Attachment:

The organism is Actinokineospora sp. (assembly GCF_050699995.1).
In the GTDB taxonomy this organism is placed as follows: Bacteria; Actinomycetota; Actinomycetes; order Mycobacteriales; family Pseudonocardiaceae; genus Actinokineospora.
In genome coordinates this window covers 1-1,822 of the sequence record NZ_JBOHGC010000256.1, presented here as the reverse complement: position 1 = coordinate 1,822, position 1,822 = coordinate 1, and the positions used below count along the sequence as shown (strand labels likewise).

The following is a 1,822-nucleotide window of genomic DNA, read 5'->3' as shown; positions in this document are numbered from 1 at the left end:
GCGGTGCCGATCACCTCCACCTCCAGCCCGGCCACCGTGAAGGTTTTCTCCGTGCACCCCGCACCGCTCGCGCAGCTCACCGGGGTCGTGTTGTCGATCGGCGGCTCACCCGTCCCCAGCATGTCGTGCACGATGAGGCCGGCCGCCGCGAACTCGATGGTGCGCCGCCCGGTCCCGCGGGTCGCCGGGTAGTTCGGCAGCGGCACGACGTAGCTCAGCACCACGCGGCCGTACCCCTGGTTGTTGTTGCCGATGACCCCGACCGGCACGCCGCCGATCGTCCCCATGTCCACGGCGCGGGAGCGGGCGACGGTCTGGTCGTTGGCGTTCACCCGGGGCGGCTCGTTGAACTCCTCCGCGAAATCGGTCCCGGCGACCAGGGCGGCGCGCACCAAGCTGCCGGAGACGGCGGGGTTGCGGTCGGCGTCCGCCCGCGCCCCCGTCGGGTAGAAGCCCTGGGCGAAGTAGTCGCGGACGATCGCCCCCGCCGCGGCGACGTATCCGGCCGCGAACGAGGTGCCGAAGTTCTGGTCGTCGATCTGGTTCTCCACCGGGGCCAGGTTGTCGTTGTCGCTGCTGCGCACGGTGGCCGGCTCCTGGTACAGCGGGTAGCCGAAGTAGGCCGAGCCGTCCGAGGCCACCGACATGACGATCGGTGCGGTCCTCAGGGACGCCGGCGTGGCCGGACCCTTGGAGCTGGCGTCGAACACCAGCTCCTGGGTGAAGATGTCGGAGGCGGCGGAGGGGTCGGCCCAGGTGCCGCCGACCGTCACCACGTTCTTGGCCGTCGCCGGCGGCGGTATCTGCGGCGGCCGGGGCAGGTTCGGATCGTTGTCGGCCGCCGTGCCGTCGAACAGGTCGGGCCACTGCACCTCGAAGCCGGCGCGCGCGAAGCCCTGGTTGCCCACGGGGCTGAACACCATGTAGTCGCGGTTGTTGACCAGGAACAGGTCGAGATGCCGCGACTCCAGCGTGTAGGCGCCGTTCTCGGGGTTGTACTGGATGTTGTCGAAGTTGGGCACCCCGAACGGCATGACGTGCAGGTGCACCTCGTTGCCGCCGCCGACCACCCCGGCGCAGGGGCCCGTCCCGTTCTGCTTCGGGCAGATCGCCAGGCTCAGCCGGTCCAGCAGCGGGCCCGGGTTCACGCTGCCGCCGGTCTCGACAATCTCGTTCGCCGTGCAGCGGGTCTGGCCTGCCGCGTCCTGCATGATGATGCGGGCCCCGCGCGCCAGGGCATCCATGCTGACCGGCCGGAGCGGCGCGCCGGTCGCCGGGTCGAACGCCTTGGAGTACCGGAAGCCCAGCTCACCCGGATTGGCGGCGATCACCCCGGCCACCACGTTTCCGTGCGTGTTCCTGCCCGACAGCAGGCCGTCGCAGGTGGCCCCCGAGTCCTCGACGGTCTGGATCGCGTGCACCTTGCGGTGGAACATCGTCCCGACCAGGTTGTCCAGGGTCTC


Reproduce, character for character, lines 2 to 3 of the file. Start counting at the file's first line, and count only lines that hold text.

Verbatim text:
In the GTDB taxonomy this organism is placed as follows: Bacteria; Actinomycetota; Actinomycetes; order Mycobacteriales; family Pseudonocardiaceae; genus Actinokineospora.
In genome coordinates this window covers 1-1,822 of the sequence record NZ_JBOHGC010000256.1, presented here as the reverse complement: position 1 = coordinate 1,822, position 1,822 = coordinate 1, and the positions used below count along the sequence as shown (strand labels likewise).